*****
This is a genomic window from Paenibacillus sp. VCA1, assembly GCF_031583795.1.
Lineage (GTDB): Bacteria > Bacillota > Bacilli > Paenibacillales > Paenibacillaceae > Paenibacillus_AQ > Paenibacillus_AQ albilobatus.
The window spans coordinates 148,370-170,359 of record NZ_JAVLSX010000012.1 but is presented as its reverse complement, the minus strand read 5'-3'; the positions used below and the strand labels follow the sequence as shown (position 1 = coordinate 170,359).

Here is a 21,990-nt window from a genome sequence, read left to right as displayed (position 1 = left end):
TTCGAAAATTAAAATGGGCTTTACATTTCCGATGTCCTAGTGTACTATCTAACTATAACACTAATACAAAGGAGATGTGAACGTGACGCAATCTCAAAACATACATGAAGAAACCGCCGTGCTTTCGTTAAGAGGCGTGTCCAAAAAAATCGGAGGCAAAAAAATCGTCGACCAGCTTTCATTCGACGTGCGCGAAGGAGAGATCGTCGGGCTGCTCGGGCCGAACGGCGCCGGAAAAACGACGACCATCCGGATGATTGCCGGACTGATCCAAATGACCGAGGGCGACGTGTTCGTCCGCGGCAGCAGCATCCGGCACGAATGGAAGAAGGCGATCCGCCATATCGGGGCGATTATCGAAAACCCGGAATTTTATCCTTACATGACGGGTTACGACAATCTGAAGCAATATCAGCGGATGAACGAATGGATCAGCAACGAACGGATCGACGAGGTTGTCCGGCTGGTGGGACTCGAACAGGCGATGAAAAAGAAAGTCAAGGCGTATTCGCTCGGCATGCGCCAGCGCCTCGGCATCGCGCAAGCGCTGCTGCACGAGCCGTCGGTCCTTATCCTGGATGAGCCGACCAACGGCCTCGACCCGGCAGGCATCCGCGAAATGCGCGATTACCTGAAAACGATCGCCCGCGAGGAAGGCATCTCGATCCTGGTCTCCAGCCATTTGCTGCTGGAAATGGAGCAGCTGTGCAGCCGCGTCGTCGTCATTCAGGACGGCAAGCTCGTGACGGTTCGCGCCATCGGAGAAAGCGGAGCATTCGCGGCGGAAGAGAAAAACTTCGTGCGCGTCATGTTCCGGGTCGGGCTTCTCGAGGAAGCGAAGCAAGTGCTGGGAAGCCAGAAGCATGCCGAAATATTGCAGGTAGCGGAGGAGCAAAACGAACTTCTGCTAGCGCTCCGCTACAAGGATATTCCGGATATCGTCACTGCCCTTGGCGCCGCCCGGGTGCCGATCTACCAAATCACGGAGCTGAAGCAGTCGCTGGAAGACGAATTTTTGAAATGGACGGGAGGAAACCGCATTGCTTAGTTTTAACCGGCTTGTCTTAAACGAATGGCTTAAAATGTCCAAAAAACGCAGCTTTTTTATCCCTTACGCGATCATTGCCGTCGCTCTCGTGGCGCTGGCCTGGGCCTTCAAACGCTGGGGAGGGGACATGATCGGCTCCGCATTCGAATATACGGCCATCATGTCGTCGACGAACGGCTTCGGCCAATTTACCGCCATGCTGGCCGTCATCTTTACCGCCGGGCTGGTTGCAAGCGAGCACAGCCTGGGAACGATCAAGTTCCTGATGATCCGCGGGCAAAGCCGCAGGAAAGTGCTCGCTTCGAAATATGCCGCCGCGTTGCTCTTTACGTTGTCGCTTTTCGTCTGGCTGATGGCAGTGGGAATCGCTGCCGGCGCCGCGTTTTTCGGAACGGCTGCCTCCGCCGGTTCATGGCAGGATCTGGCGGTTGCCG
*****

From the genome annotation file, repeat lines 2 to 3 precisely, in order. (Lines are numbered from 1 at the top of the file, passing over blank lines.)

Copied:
Lineage (GTDB): Bacteria > Bacillota > Bacilli > Paenibacillales > Paenibacillaceae > Paenibacillus_AQ > Paenibacillus_AQ albilobatus.
The window spans coordinates 148,370-170,359 of record NZ_JAVLSX010000012.1 but is presented as its reverse complement, the minus strand read 5'-3'; the positions used below and the strand labels follow the sequence as shown (position 1 = coordinate 170,359).